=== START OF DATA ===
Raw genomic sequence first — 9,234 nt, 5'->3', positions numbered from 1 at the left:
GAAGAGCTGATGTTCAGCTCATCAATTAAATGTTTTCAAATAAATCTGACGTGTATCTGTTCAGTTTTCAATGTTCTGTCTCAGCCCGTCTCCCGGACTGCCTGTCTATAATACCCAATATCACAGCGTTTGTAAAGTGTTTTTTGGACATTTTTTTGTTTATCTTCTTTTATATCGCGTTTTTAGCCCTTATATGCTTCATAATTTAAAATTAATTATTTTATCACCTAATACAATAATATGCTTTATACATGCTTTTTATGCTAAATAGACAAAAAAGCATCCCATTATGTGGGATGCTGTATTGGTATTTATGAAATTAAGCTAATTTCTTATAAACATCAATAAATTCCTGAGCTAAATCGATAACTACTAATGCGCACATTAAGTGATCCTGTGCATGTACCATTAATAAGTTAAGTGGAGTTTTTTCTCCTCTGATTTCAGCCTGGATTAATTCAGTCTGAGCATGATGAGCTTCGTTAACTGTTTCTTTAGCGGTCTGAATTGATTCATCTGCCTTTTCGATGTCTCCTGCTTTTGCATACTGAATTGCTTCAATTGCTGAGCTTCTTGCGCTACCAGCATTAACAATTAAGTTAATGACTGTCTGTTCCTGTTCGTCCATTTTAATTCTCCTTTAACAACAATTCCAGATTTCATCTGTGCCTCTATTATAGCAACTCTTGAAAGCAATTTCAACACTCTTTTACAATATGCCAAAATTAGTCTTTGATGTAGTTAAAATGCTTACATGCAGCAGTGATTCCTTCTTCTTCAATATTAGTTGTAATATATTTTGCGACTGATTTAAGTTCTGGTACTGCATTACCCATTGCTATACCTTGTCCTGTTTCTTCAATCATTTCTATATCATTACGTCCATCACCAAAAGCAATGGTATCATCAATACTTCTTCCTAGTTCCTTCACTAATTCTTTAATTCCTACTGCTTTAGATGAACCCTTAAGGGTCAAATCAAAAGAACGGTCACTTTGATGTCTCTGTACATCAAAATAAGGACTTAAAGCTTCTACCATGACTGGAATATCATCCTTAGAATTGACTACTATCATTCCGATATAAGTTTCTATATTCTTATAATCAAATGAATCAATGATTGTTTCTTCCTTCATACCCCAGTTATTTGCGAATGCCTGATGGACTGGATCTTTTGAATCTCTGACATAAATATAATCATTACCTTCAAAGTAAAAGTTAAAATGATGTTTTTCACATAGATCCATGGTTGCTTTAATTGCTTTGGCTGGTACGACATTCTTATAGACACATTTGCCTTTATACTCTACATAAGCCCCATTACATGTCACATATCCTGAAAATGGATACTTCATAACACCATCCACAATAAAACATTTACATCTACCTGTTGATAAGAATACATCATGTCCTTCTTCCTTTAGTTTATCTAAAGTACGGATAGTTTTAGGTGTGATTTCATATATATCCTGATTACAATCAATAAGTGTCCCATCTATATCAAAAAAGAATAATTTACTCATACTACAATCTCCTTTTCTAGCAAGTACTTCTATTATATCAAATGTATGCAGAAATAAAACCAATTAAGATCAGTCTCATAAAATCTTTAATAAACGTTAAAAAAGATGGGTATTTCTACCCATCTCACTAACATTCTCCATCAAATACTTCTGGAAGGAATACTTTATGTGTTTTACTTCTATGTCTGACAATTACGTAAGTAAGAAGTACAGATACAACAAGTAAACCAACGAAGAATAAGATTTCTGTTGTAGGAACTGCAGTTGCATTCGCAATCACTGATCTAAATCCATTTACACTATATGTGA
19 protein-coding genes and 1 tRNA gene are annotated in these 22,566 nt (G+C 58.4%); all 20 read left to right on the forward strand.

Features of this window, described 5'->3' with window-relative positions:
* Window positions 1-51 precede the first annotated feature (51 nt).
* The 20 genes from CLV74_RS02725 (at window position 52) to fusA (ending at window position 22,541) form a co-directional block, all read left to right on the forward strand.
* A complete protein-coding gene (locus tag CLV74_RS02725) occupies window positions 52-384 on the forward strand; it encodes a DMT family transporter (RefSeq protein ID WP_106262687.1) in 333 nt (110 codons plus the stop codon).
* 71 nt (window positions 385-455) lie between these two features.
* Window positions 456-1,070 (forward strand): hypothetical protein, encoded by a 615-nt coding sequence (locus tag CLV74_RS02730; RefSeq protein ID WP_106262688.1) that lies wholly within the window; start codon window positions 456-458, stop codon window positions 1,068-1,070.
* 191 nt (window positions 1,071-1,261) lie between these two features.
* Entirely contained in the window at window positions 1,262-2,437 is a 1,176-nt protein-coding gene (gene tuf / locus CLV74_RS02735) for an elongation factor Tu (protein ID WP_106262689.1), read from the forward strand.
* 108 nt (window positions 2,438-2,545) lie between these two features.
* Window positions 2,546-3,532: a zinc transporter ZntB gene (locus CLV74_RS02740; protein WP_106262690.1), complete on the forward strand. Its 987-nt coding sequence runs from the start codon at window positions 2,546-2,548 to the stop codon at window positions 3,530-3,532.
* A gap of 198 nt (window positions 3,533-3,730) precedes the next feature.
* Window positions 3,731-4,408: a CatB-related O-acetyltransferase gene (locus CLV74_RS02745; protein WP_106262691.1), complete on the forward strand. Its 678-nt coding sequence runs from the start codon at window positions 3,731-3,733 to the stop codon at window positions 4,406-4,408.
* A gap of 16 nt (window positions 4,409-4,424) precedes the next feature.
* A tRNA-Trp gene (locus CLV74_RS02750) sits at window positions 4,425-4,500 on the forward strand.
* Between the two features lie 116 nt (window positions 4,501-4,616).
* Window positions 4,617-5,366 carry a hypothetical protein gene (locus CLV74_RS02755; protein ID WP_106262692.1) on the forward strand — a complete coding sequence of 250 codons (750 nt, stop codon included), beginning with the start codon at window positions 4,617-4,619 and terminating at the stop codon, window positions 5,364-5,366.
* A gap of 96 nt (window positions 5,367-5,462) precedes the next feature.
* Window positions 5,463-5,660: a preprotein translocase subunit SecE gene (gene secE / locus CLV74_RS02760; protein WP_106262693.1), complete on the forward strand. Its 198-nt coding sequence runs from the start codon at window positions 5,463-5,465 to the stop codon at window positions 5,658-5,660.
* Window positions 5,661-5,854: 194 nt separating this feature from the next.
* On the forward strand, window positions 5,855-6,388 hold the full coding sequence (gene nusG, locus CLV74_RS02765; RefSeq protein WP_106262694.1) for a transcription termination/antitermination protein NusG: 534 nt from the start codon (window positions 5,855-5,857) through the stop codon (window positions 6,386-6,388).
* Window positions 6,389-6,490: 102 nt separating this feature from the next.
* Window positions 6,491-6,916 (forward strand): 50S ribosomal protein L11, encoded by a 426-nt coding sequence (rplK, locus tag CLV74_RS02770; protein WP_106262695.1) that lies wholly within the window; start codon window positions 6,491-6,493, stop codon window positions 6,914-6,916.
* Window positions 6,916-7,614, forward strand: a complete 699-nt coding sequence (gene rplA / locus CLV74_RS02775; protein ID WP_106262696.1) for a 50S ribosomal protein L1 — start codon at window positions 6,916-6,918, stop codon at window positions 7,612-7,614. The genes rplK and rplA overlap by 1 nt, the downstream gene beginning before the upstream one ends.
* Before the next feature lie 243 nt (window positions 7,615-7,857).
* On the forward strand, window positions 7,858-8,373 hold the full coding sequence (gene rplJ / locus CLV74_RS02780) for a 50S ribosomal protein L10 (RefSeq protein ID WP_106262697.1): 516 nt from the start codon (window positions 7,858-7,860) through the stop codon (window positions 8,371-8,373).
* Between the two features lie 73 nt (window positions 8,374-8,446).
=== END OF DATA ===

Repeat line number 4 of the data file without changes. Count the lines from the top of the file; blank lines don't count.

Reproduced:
Features of this window, described 5'->3' with window-relative positions: